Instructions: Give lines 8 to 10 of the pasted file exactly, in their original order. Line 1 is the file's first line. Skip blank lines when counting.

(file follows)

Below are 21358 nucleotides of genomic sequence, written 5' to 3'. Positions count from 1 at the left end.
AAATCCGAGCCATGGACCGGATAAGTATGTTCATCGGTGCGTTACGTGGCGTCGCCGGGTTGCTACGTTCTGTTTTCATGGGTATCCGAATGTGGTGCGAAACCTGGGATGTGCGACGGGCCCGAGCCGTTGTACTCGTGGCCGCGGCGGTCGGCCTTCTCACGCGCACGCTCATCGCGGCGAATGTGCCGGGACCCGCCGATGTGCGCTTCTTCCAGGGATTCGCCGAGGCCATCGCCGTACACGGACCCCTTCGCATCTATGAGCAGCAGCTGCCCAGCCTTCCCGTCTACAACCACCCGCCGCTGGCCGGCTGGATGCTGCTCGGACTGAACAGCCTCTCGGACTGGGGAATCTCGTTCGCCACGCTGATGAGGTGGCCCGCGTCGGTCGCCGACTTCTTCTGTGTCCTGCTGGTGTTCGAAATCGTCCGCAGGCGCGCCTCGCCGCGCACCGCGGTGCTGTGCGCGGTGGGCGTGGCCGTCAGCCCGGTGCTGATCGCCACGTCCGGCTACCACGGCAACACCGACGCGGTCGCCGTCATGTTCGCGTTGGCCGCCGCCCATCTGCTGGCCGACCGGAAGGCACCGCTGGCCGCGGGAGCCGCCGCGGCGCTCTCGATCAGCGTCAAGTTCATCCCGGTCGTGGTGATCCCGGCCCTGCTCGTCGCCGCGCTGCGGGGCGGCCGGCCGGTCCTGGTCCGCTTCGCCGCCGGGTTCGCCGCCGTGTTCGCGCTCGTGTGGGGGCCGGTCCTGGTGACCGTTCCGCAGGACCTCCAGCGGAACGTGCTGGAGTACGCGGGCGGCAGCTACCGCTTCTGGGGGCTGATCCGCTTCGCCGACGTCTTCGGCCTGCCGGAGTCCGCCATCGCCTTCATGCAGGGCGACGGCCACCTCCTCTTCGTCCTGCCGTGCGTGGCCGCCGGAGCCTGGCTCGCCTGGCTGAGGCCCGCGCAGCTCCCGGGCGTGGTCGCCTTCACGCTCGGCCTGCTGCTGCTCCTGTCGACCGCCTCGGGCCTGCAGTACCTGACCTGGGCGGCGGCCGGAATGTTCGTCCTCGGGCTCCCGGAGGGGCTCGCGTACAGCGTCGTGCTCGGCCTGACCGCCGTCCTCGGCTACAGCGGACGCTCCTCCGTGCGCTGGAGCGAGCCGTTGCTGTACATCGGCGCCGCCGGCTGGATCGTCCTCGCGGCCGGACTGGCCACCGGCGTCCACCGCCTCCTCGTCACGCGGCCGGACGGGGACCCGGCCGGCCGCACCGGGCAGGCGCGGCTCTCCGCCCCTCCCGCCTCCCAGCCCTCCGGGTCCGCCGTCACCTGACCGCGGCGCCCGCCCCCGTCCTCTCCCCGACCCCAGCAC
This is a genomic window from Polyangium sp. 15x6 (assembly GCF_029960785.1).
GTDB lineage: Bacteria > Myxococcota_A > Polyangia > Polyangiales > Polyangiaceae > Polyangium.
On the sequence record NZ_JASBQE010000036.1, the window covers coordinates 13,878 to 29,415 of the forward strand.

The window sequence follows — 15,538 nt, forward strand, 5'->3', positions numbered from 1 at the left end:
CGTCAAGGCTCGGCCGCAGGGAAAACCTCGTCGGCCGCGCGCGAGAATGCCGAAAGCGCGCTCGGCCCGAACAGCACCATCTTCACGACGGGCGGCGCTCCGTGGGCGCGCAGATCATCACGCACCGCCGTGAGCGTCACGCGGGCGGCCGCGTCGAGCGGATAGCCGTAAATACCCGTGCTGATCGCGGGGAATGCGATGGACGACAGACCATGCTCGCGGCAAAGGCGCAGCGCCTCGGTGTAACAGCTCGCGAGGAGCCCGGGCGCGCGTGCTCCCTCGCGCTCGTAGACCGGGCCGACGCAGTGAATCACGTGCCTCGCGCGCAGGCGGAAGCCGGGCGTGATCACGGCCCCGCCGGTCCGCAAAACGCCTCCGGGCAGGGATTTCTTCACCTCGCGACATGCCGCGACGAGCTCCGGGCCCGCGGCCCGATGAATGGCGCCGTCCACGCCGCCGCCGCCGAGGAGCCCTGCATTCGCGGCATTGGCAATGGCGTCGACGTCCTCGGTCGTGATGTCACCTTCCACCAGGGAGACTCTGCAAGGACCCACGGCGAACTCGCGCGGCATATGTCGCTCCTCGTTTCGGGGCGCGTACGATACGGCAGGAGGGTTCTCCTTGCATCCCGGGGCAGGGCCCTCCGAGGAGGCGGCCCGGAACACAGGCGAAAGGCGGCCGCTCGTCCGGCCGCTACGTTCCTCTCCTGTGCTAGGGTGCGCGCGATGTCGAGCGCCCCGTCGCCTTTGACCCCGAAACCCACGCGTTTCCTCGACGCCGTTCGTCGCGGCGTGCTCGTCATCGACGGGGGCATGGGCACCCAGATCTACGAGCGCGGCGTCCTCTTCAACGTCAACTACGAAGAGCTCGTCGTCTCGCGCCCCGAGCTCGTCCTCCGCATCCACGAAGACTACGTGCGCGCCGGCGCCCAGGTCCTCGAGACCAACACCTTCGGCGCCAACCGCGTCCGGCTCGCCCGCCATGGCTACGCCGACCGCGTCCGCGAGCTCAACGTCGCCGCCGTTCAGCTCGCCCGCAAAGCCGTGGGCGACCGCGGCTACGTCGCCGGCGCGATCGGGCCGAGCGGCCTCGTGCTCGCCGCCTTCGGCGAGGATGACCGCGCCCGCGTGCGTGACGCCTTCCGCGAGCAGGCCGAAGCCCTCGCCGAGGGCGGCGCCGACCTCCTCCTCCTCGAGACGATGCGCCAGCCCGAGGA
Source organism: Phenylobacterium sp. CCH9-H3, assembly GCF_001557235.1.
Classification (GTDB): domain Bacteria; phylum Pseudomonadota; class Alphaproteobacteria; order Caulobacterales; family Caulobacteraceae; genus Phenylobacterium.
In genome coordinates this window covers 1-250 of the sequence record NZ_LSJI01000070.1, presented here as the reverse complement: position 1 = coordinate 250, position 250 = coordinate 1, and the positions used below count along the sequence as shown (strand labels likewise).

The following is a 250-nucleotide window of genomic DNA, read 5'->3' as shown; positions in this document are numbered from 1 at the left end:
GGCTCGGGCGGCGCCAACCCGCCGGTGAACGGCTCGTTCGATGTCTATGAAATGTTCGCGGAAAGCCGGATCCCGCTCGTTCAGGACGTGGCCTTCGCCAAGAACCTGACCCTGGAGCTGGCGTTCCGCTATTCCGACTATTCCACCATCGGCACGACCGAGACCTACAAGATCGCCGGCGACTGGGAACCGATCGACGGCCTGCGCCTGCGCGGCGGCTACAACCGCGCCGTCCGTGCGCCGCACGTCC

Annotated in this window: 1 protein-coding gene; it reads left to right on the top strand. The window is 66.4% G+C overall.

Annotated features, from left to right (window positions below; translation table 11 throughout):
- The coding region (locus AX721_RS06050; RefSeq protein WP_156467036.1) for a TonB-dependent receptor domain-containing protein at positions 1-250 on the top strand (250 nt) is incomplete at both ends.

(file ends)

Source organism: Phenylobacterium sp. CCH9-H3, assembly GCF_001557235.1.
Classification (GTDB): domain Bacteria; phylum Pseudomonadota; class Alphaproteobacteria; order Caulobacterales; family Caulobacteraceae; genus Phenylobacterium.
In genome coordinates this window covers 1-250 of the sequence record NZ_LSJI01000070.1, presented here as the reverse complement: position 1 = coordinate 250, position 250 = coordinate 1, and the positions used below count along the sequence as shown (strand labels likewise).